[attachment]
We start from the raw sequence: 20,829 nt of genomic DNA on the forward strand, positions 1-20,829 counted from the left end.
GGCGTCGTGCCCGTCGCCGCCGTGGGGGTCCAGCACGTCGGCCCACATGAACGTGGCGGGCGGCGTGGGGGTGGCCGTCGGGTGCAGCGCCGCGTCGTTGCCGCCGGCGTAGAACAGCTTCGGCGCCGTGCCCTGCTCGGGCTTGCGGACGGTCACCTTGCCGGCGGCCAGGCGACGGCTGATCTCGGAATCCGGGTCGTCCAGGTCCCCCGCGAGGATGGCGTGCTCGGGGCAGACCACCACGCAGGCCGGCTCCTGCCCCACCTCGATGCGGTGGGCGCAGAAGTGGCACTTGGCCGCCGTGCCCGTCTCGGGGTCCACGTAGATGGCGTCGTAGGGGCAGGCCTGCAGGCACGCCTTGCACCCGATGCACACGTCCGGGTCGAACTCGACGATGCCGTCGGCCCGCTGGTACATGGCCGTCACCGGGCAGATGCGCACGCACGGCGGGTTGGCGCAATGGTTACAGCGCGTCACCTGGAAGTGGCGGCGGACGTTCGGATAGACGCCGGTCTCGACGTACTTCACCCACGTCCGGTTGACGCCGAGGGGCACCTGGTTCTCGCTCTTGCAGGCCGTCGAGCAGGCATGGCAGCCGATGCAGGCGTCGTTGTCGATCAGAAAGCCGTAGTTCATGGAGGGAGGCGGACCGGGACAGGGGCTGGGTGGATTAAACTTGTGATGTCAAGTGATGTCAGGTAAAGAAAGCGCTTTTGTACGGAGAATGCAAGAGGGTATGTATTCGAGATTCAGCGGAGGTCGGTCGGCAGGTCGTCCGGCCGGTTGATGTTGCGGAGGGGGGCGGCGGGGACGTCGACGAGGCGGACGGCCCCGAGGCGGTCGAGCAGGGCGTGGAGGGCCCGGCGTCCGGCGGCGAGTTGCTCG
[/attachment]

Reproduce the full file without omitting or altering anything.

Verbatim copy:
We start from the raw sequence: 20,829 nt of genomic DNA on the forward strand, positions 1-20,829 counted from the left end.
GGCGTCGTGCCCGTCGCCGCCGTGGGGGTCCAGCACGTCGGCCCACATGAACGTGGCGGGCGGCGTGGGGGTGGCCGTCGGGTGCAGCGCCGCGTCGTTGCCGCCGGCGTAGAACAGCTTCGGCGCCGTGCCCTGCTCGGGCTTGCGGACGGTCACCTTGCCGGCGGCCAGGCGACGGCTGATCTCGGAATCCGGGTCGTCCAGGTCCCCCGCGAGGATGGCGTGCTCGGGGCAGACCACCACGCAGGCCGGCTCCTGCCCCACCTCGATGCGGTGGGCGCAGAAGTGGCACTTGGCCGCCGTGCCCGTCTCGGGGTCCACGTAGATGGCGTCGTAGGGGCAGGCCTGCAGGCACGCCTTGCACCCGATGCACACGTCCGGGTCGAACTCGACGATGCCGTCGGCCCGCTGGTACATGGCCGTCACCGGGCAGATGCGCACGCACGGCGGGTTGGCGCAATGGTTACAGCGCGTCACCTGGAAGTGGCGGCGGACGTTCGGATAGACGCCGGTCTCGACGTACTTCACCCACGTCCGGTTGACGCCGAGGGGCACCTGGTTCTCGCTCTTGCAGGCCGTCGAGCAGGCATGGCAGCCGATGCAGGCGTCGTTGTCGATCAGAAAGCCGTAGTTCATGGAGGGAGGCGGACCGGGACAGGGGCTGGGTGGATTAAACTTGTGATGTCAAGTGATGTCAGGTAAAGAAAGCGCTTTTGTACGGAGAATGCAAGAGGGTATGTATTCGAGATTCAGCGGAGGTCGGTCGGCAGGTCGTCCGGCCGGTTGATGTTGCGGAGGGGGGCGGCGGGGACGTCGACGAGGCGGACGGCCCCGAGGCGGTCGAGCAGGGCGTGGAGGGCCCGGCGTCCGGCGGCGAGTTGCTCG